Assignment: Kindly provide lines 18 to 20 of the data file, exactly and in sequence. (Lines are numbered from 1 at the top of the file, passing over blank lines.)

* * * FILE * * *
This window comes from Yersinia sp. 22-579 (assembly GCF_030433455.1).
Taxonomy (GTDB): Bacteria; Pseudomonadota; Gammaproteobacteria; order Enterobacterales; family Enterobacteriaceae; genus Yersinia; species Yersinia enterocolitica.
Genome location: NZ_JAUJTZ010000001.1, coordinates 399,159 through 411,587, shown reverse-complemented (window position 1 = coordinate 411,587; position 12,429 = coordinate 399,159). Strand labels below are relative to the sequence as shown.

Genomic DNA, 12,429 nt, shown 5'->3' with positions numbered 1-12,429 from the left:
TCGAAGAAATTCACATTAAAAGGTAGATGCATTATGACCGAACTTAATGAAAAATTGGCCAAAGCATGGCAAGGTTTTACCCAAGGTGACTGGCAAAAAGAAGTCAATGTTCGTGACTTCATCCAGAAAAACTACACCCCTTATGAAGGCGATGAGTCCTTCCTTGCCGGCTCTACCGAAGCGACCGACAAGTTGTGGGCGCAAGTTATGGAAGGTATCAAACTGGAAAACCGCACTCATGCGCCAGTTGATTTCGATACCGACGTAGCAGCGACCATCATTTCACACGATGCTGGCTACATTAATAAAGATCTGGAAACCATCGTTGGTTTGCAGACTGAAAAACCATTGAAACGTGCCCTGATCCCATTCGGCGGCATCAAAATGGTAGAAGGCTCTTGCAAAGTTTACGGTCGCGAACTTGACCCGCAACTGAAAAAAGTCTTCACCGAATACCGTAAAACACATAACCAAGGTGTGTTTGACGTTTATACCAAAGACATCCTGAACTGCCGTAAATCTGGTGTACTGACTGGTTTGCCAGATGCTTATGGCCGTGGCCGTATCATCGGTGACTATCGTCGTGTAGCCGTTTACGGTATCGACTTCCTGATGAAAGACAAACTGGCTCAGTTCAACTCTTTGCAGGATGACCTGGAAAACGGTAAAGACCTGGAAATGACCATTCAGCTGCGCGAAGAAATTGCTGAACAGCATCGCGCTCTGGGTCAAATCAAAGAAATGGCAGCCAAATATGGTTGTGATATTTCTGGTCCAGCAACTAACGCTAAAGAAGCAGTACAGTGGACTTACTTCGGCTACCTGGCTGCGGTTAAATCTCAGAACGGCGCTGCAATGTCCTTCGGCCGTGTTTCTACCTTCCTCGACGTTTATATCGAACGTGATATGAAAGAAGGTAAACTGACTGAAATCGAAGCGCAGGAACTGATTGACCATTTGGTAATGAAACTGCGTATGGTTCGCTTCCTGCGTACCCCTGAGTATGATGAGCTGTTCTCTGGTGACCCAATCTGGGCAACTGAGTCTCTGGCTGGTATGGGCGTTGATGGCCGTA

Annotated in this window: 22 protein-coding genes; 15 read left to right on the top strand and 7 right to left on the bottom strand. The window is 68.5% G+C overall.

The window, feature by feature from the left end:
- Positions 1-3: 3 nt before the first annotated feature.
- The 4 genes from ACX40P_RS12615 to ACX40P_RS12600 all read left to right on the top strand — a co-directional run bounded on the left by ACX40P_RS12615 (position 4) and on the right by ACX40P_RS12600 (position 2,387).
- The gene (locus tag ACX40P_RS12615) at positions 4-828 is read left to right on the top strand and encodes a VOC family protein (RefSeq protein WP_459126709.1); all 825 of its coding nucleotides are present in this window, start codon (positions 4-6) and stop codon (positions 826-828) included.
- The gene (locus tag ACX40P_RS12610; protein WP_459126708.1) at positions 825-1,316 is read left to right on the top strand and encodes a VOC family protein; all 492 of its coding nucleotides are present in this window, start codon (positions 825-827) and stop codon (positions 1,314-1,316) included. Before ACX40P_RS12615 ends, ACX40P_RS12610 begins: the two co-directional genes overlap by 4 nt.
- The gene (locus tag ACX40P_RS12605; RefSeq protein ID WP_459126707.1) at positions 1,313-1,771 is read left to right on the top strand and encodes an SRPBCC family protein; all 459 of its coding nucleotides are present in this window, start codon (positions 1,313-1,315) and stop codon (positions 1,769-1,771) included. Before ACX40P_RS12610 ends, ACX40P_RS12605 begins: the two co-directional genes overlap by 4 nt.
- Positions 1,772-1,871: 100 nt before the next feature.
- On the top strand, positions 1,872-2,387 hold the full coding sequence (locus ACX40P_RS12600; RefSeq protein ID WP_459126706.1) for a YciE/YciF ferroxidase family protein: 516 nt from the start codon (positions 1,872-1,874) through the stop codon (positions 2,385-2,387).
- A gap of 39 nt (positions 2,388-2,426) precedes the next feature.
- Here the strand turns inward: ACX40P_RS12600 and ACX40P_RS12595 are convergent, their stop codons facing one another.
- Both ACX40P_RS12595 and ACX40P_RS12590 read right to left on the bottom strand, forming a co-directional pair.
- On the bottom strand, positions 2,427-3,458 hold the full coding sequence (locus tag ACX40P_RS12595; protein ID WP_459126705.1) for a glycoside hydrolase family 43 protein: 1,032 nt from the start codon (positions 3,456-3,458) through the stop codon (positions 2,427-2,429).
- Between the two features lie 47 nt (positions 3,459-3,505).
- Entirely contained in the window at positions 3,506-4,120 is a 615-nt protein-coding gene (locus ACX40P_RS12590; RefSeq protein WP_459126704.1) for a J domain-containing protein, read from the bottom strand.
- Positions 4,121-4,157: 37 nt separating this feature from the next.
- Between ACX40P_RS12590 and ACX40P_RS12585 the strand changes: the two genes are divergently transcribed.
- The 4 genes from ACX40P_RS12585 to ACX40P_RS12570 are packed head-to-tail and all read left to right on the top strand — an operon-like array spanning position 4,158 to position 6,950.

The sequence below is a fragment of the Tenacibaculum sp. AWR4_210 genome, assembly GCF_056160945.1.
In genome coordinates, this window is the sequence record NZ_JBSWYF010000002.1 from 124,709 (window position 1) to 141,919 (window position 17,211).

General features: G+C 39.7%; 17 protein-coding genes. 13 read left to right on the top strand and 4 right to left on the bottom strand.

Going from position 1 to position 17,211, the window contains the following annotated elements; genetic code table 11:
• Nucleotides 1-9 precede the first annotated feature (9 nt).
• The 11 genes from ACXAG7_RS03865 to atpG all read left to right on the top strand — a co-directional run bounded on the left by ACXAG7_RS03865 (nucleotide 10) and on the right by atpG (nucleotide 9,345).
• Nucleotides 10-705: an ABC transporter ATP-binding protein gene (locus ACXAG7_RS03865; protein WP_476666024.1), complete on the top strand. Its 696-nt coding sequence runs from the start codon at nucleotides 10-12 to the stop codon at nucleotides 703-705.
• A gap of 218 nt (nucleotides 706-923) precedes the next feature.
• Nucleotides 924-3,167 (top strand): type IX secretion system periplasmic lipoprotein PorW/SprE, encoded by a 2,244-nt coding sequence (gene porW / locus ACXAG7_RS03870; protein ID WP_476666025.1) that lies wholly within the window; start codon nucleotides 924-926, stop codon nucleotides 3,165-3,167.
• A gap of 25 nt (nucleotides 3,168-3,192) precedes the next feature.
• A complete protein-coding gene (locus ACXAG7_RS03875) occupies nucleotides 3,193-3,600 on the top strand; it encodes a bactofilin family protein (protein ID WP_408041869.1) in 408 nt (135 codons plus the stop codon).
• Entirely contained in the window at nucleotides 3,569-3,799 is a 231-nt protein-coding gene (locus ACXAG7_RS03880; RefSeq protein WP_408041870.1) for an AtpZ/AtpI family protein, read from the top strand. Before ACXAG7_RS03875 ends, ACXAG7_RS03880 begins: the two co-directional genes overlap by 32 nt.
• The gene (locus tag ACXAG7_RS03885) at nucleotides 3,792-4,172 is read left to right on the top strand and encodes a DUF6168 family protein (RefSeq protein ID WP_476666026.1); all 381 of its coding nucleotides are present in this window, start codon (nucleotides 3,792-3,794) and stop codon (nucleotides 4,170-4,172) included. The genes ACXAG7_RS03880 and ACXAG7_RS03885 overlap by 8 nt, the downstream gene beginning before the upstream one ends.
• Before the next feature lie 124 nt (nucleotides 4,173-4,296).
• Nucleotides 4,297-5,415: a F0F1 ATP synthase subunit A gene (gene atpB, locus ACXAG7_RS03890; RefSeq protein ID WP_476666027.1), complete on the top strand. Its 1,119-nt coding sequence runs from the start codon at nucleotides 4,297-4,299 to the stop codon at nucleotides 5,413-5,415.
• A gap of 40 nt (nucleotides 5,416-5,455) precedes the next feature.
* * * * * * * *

- On the bottom strand, positions 2,427-3,458 hold the full coding sequence (locus tag ACX40P_RS12595; protein ID WP_459126705.1) for a glycoside hydrolase family 43 protein: 1,032 nt from the start codon (positions 3,456-3,458) through the stop codon (positions 2,427-2,429).
- Between the two features lie 47 nt (positions 3,459-3,505).
- Entirely contained in the window at positions 3,506-4,120 is a 615-nt protein-coding gene (locus ACX40P_RS12590; RefSeq protein WP_459126704.1) for a J domain-containing protein, read from the bottom strand.